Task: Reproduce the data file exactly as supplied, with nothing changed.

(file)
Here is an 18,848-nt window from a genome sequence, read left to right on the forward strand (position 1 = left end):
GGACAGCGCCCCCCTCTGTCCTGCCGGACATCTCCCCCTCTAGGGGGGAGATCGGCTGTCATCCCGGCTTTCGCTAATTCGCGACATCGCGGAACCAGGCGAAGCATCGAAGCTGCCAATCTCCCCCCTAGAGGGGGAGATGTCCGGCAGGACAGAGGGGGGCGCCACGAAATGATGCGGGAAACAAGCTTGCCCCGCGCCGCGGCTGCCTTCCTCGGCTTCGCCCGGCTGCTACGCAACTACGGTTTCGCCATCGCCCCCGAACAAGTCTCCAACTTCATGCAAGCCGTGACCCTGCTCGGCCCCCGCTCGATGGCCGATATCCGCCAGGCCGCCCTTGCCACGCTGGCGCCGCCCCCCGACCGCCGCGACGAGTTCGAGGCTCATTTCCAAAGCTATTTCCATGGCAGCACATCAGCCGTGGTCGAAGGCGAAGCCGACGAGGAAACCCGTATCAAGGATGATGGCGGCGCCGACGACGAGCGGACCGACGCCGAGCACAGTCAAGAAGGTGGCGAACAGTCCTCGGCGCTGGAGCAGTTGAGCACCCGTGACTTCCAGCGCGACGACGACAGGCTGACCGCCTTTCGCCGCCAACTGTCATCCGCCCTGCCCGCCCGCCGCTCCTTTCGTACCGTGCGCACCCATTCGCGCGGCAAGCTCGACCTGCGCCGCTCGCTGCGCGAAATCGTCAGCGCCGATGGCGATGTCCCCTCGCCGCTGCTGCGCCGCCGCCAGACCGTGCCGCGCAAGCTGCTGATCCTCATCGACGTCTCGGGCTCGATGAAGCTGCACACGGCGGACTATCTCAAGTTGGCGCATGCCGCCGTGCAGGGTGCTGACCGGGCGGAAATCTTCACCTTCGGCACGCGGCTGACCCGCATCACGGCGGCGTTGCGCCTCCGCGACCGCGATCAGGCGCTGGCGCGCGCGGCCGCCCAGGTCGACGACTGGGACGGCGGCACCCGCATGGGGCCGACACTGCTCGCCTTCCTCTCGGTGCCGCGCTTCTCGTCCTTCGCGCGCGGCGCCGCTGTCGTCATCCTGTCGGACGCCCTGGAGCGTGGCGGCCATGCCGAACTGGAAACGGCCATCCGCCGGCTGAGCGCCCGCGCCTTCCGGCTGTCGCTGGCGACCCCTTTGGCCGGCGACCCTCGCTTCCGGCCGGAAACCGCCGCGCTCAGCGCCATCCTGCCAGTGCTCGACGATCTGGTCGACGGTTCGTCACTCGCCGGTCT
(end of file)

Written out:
Here is an 18,848-nt window from a genome sequence, read left to right on the forward strand (position 1 = left end):
GGACAGCGCCCCCCTCTGTCCTGCCGGACATCTCCCCCTCTAGGGGGGAGATCGGCTGTCATCCCGGCTTTCGCTAATTCGCGACATCGCGGAACCAGGCGAAGCATCGAAGCTGCCAATCTCCCCCCTAGAGGGGGAGATGTCCGGCAGGACAGAGGGGGGCGCCACGAAATGATGCGGGAAACAAGCTTGCCCCGCGCCGCGGCTGCCTTCCTCGGCTTCGCCCGGCTGCTACGCAACTACGGTTTCGCCATCGCCCCCGAACAAGTCTCCAACTTCATGCAAGCCGTGACCCTGCTCGGCCCCCGCTCGATGGCCGATATCCGCCAGGCCGCCCTTGCCACGCTGGCGCCGCCCCCCGACCGCCGCGACGAGTTCGAGGCTCATTTCCAAAGCTATTTCCATGGCAGCACATCAGCCGTGGTCGAAGGCGAAGCCGACGAGGAAACCCGTATCAAGGATGATGGCGGCGCCGACGACGAGCGGACCGACGCCGAGCACAGTCAAGAAGGTGGCGAACAGTCCTCGGCGCTGGAGCAGTTGAGCACCCGTGACTTCCAGCGCGACGACGACAGGCTGACCGCCTTTCGCCGCCAACTGTCATCCGCCCTGCCCGCCCGCCGCTCCTTTCGTACCGTGCGCACCCATTCGCGCGGCAAGCTCGACCTGCGCCGCTCGCTGCGCGAAATCGTCAGCGCCGATGGCGATGTCCCCTCGCCGCTGCTGCGCCGCCGCCAGACCGTGCCGCGCAAGCTGCTGATCCTCATCGACGTCTCGGGCTCGATGAAGCTGCACACGGCGGACTATCTCAAGTTGGCGCATGCCGCCGTGCAGGGTGCTGACCGGGCGGAAATCTTCACCTTCGGCACGCGGCTGACCCGCATCACGGCGGCGTTGCGCCTCCGCGACCGCGATCAGGCGCTGGCGCGCGCGGCCGCCCAGGTCGACGACTGGGACGGCGGCACCCGCATGGGGCCGACACTGCTCGCCTTCCTCTCGGTGCCGCGCTTCTCGTCCTTCGCGCGCGGCGCCGCTGTCGTCATCCTGTCGGACGCCCTGGAGCGTGGCGGCCATGCCGAACTGGAAACGGCCATCCGCCGGCTGAGCGCCCGCGCCTTCCGGCTGTCGCTGGCGACCCCTTTGGCCGGCGACCCTCGCTTCCGGCCGGAAACCGCCGCGCTCAGCGCCATCCTGCCAGTGCTCGACGATCTGGTCGACGGTTCGTCACTCGCCGGTCT